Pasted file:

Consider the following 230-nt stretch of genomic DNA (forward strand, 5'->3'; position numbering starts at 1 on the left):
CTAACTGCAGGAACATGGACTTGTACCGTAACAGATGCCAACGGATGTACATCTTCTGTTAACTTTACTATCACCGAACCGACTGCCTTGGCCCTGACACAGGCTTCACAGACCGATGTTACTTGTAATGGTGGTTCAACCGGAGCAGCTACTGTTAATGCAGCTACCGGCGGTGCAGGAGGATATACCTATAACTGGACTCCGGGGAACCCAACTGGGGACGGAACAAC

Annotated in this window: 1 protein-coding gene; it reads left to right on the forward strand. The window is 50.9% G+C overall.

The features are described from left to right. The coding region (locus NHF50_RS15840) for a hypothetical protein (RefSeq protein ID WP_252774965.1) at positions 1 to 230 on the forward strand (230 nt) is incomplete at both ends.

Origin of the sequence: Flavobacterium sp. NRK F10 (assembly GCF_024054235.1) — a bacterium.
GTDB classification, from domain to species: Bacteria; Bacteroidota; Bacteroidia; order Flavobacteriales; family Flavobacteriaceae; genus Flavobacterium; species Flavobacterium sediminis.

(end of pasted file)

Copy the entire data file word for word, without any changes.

Consider the following 230-nt stretch of genomic DNA (forward strand, 5'->3'; position numbering starts at 1 on the left):
CTAACTGCAGGAACATGGACTTGTACCGTAACAGATGCCAACGGATGTACATCTTCTGTTAACTTTACTATCACCGAACCGACTGCCTTGGCCCTGACACAGGCTTCACAGACCGATGTTACTTGTAATGGTGGTTCAACCGGAGCAGCTACTGTTAATGCAGCTACCGGCGGTGCAGGAGGATATACCTATAACTGGACTCCGGGGAACCCAACTGGGGACGGAACAAC

Annotated in this window: 1 protein-coding gene; it reads left to right on the forward strand. The window is 50.9% G+C overall.

The features are described from left to right. The coding region (locus NHF50_RS15840) for a hypothetical protein (RefSeq protein ID WP_252774965.1) at positions 1 to 230 on the forward strand (230 nt) is incomplete at both ends.

Origin of the sequence: Flavobacterium sp. NRK F10 (assembly GCF_024054235.1) — a bacterium.
GTDB classification, from domain to species: Bacteria; Bacteroidota; Bacteroidia; order Flavobacteriales; family Flavobacteriaceae; genus Flavobacterium; species Flavobacterium sediminis.